Remote planes are one of the fastest-growing hobbies around, not to mention one of the most fun. You can buy a kit (or even cut wood yourself), build a plane, and then use your remote control to fly your creation around in the park. In recent years their popularity has even begun to catch up to remote-controlled cars: cars might be fun, sure, but do they fly? No!
So how do remote-controlled planes work? Basically, the controller you hold sends radio waves through the air to the plane, telling it what to do. The receivers on the plane then carry out your actions to move the wings and other parts, just like the controls on a real plane send signals to mechanically move the parts – after all, it would be almost impossible for a pilot to move a plane without mechanical assistance.
Remote-controlled planes have gained popularity in recent years as their technology has advanced in leaps and bounds. A decade ago, for example, people were still using fuels like petrol to make their planes go, but today technology has moved to the point where model planes can fly using only electricity.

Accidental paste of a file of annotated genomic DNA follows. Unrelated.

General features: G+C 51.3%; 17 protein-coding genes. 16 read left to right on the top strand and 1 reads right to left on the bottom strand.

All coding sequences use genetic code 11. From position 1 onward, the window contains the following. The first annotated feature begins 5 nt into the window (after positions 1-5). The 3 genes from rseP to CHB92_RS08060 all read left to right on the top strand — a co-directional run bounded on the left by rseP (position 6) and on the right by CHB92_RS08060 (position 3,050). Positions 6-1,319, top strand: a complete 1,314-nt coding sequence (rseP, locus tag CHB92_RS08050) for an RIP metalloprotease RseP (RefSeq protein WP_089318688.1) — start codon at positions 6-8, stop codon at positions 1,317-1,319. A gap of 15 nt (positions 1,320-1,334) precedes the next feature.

If you want to fly a remote plane yourself, the best way to do it is to buy a kit – they don’t cost that much. Generally, you will get a collection of parts made out of balsa wood (used because it is so light), together with instructions for building the plane. However, the kit will not include all the tools you need, which can include saws (if the wood hasn’t already been cut) and various kinds of glue.
Unfortunately, building planes this way can be very difficult and time-consuming, even when you buy a kit that is supposed to be easy to build. Because what you’re making is basically a scale model of a plane that has to work in the exact same way, it doesn’t take much for it not to fly at all. Errors that wouldn’t matter when building most other DIY projects can cause your plane to crash on its first flight, destroying hours of work.
While you could just go out and buy a ‘ready to fly’ plane, many people believe that takes a lot of the fun out of remote-controlled planes as a hobby. If you’re careful when you build your plane and follow the instructions to the letter, it should work just fine. Good luck!
However you do it, enjoy your shed!